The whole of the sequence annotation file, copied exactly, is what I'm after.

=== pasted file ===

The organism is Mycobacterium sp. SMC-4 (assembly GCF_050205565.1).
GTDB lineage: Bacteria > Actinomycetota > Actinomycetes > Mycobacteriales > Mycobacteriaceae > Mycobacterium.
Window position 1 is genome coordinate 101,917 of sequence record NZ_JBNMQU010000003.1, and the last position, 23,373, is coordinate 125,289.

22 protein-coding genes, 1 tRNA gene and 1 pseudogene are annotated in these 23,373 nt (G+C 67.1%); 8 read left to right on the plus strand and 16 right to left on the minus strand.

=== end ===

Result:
The organism is Mycobacterium sp. SMC-4 (assembly GCF_050205565.1).
GTDB lineage: Bacteria > Actinomycetota > Actinomycetes > Mycobacteriales > Mycobacteriaceae > Mycobacterium.
Window position 1 is genome coordinate 101,917 of sequence record NZ_JBNMQU010000003.1, and the last position, 23,373, is coordinate 125,289.

22 protein-coding genes, 1 tRNA gene and 1 pseudogene are annotated in these 23,373 nt (G+C 67.1%); 8 read left to right on the plus strand and 16 right to left on the minus strand.